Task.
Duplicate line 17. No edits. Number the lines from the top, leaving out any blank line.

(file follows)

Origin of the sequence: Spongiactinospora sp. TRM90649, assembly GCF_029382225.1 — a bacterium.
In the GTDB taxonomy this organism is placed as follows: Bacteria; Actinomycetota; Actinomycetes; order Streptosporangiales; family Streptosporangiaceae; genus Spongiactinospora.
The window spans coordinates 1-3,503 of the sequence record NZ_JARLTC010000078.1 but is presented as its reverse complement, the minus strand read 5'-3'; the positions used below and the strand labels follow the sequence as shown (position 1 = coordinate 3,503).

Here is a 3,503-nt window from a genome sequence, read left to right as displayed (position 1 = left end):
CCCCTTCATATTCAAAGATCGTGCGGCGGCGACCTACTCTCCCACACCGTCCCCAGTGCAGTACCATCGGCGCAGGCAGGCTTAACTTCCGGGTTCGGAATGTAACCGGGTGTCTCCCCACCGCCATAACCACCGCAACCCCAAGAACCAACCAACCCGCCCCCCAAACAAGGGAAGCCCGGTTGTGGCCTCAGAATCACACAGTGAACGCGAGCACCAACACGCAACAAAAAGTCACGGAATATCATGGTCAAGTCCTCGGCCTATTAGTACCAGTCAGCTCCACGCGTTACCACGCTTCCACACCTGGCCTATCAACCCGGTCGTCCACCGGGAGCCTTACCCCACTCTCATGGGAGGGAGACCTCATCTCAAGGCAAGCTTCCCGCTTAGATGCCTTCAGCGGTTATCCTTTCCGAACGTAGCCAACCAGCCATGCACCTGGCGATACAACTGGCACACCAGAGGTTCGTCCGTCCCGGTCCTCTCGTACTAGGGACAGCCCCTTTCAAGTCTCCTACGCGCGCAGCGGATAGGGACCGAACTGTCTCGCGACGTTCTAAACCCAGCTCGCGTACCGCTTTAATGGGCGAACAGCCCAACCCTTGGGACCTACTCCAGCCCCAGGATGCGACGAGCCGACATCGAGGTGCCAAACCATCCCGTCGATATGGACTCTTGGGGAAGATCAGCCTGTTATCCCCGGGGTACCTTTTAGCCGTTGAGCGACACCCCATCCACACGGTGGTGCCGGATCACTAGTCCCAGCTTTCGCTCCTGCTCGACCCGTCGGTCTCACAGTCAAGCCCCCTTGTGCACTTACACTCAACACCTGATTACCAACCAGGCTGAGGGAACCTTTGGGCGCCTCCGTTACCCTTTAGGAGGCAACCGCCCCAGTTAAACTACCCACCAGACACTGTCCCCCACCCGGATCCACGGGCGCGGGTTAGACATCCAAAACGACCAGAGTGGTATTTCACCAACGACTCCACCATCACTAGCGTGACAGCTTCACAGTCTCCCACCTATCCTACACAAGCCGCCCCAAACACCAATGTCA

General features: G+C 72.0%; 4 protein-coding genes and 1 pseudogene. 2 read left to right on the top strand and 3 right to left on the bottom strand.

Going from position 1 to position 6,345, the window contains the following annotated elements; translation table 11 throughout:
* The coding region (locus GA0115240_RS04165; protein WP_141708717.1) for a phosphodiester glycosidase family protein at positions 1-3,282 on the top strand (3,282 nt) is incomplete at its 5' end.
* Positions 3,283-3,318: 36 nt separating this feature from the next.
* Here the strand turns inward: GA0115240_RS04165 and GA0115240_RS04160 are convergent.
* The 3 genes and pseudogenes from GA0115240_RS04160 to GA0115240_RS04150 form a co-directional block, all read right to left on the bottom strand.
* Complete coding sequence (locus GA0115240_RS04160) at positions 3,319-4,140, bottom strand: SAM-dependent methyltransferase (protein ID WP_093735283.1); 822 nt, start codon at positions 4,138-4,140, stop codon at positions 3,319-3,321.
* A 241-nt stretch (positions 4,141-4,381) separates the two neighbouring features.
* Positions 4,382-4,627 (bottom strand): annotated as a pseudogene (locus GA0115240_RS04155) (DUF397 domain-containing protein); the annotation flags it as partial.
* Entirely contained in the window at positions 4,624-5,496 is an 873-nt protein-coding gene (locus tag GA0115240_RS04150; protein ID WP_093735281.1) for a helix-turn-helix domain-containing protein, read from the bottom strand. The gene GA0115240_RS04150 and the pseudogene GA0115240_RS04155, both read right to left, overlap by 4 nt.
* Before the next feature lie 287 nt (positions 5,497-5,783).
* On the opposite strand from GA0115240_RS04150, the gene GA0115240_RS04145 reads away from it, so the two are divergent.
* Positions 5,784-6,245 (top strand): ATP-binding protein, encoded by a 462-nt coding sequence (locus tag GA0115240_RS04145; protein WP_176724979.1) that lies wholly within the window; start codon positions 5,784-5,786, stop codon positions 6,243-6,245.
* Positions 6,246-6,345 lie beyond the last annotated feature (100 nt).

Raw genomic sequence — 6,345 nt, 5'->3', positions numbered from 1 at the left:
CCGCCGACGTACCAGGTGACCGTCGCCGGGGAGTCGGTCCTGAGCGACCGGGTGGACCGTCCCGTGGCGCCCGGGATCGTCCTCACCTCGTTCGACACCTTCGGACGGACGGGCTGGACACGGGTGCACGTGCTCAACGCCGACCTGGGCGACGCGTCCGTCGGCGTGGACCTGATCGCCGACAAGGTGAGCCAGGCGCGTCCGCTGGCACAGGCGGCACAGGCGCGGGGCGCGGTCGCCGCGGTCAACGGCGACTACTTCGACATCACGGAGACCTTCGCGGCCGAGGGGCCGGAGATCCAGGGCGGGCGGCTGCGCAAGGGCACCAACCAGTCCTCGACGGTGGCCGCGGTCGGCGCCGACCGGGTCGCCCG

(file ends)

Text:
* On the opposite strand from GA0115240_RS04150, the gene GA0115240_RS04145 reads away from it, so the two are divergent.